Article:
Then he paused. Then he sang. Donald Trump doesn’t sing. He tweets. One heals, the other wounds. America is about to change again.
Perhaps it never changed in the first place, because Dylann Roof must die:
Dylann Storm Roof, a ninth-grade dropout who learned to hate black people on the Internet, was convicted Thursday of 33 counts of federal hate crimes for slaughtering nine black parishioners at a church Bible study meeting here last year.
A federal jury took less than two hours to reach its decision, following a seven-day trial in which Roof, 22, a self-described white supremacist, chose to remain silent and motionless amid a barrage of testimony and evidence so thorough and devastating that his mother, watching from the third row, suffered a heart attack on the first day.
Of course she did:
“He executed them because he believes they are nothing but animals,” prosecutor Nathan Williams said in his closing argument, addressing a somber jury that had seen crime-scene photos of all the dead, including Susie Jackson, 87, the oldest victim, into whom Roof had emptied an entire 11-round magazine from his Glock .45-caliber pistol.
As Williams spoke, a photograph of the Rev. Clementa Pinckney was shown on the screen. The pastor, who had offered Roof a seat next to him at Bible study, was wearing a crisp white shirt and new suit now stained by blood from the five bullet wounds in his neck, back and arm. Roof’s grandmother, sitting in the courtroom while the image was displayed, wiped a tear from her eye.
And he will die for that, one way or another:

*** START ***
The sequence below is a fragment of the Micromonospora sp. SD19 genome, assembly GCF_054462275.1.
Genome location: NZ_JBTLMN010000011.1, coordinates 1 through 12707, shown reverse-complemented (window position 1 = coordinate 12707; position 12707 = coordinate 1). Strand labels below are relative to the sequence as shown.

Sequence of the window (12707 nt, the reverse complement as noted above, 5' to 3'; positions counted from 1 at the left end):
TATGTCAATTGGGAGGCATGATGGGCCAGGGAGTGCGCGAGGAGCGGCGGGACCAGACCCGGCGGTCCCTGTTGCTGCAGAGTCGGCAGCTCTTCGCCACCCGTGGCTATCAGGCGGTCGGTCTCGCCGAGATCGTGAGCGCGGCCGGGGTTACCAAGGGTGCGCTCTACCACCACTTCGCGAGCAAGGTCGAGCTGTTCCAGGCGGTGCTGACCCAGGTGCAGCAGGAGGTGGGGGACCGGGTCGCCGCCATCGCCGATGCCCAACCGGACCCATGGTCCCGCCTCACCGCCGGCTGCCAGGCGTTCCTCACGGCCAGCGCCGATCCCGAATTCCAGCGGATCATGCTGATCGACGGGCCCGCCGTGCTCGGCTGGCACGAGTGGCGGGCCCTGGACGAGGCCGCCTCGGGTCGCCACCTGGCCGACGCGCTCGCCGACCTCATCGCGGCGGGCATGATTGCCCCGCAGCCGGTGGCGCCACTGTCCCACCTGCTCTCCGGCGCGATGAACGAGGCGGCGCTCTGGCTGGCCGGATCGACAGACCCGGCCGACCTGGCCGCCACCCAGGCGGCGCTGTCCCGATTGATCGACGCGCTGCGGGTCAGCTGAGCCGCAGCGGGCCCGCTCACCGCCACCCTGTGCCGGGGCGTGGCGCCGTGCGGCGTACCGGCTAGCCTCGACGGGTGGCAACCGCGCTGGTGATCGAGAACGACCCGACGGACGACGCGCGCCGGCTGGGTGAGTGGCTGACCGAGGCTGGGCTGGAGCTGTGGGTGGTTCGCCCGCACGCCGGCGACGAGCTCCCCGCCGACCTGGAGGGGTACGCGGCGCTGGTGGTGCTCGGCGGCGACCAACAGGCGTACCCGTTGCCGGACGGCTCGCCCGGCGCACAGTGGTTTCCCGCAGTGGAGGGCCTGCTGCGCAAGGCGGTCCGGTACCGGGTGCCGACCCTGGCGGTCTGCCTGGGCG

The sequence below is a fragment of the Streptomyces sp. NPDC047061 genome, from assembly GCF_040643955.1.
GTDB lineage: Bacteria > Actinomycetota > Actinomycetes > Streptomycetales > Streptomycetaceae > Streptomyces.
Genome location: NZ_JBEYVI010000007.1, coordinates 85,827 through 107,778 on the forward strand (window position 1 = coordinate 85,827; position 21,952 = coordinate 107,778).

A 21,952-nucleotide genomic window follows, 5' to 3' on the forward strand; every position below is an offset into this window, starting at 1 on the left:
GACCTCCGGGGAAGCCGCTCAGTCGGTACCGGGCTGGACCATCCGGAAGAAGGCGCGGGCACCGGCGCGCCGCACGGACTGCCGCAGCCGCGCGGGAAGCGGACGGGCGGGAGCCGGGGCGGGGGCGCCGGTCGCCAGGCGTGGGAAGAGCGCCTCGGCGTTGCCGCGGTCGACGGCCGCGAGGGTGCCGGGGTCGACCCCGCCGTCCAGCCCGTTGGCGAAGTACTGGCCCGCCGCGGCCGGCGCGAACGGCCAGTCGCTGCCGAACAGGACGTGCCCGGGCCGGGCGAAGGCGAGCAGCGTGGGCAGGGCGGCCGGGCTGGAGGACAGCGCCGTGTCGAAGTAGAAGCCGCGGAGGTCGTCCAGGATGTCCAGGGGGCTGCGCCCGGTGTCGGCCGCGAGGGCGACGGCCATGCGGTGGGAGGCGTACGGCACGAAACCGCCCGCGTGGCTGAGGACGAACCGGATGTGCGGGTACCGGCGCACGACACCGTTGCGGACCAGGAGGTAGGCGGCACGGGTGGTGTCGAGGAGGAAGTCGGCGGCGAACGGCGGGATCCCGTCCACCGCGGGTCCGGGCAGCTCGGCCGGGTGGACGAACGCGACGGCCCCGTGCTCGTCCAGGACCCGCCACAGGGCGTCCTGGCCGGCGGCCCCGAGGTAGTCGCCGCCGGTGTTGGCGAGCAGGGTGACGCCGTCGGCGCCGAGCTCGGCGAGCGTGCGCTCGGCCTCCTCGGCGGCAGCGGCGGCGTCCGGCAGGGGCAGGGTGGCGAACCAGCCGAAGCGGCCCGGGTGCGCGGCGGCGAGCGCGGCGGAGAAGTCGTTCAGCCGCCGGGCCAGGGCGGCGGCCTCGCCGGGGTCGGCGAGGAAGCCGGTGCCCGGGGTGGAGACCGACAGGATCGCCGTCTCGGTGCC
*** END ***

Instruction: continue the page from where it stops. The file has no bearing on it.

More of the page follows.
Judge Richard M. Gergel dismissed the jury for the holidays and told them to return on Jan. 3, when they will hear prosecution and defense arguments about whether Roof should be executed or sentenced to life in prison without parole. Roof also faces a separate state murder trial in January, which also carries a potential death penalty.
Fine, that’s justice, or it isn’t:
Many friends and relatives of the dead attended the trial, in the historic heart of the city where the Civil War began, and many sat with their eyes closed tight as they listened to the verdict.
“There’s no win in this. We still have grieving families, a grieving community. There’s some closure, but there’s no win in this thing,” said Kevin Singleton, 43, whose mother, Myra Thompson, was killed. “We just want to move forward and put this behind us and try to get on with our lives. Nothing good came out of any of this.”
They don’t want him dead too? They just want to move on? That’s odd, but Goldie Taylor explains that it’s not that odd:
Ethel Lance was among those he killed. But her daughter, Sharon Risher – who also lost two cousins in the carnage – does not believe Roof should die. Risher is a chaplain. However, she has not forgiven the then-21-year-old white supremacist who slaughtered members of her family. Even so, Risher, who in the year since her mother’s murder has become an anti-gun activist, does not support capital punishment – not for Roof, not for anyone.
“God is the only being who decides our fate,” she wrote in an opinion column for Vox.com.
She is not alone. And, the difference is spelled out in black and white. A recent poll found that 65 percent of African Americans in South Carolina want Roof’s life to be spared. By comparison, nearly the same number of white people in the state believes that he should be executed for his crimes. Support for capital punishment – among black people, writ large – has fallen through the years.
Whether because of our own distrust for a government that disproportionately imprisons African Americans – who currently represent more than half of those who await execution – or because of religious traditions, as a people we have turned away from an “eye for an eye.”